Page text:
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Google's culture of transparency is under strain as employees speak out

Leaked audio from a Google internal meeting is sparking renewed debate over just how much the company really wants its employees speaking out.

Driving the news: The most recent issue has been Google's hiring of Miles Taylor, who worked as chief of staff for Homeland Security Secretary Kirstjen Nielsen.

  • In recent months, employees have also pushed the company on a range of issues, from how it handles sexual harassment complaints to what types of work it does for the U.S. government.
  • "We are genuinely struggling with some issues — transparency at scale," CEO Sundar Pichai said in an internal meeting last week, as reported by the Washington Post.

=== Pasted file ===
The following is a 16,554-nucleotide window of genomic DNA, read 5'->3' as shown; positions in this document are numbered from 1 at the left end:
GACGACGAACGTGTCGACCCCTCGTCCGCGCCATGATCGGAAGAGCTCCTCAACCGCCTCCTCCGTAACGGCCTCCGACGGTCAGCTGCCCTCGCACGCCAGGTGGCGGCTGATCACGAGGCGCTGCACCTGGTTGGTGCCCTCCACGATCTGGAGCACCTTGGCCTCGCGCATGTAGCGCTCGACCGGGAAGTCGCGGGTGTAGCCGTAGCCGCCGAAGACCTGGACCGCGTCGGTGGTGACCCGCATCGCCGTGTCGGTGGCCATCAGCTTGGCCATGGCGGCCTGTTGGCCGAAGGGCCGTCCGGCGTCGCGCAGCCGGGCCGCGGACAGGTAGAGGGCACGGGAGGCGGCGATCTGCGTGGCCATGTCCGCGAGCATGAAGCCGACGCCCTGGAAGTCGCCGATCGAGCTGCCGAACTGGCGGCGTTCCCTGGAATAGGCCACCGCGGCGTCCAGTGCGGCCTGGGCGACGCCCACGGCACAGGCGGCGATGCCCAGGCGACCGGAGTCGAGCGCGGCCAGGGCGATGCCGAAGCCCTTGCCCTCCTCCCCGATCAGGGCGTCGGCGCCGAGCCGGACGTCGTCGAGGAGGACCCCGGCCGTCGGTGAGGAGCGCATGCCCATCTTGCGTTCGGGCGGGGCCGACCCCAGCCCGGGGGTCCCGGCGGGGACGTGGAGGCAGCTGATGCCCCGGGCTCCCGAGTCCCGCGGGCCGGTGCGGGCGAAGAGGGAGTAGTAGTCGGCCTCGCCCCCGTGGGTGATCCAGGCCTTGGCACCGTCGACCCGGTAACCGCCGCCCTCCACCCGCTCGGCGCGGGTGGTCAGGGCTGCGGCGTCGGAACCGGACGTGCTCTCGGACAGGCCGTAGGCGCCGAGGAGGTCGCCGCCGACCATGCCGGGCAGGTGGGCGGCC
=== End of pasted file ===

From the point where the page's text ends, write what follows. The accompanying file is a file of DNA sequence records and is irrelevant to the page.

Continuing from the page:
Between the lines: That's a subtle shift from when I interviewed Pichai earlier this year for "Axios on HBO." At the time, Pichai downplayed the notion that workers were speaking out too much, or even that there was such a thing.

  • "We have encouraged our employees to speak up," he said during an unaired portion of the interview. "And it gives us a lot of insight. I've seen situations where other companies can be blind to potential issues or concerns, so I've always viewed it as a valuable way by which we get feedback."

But, I pressed, could there ever be too much of a good thing?

  • At least at the time, Pichai suggested he wanted employees to keep making their voices heard. "You know, if it's, if it's a valid concern, a real concern, I always want to hear about it," he said. "I've never felt it's an undue burden for how I need to do my job."

Go deeper: The details behind Google's toxic workplace culture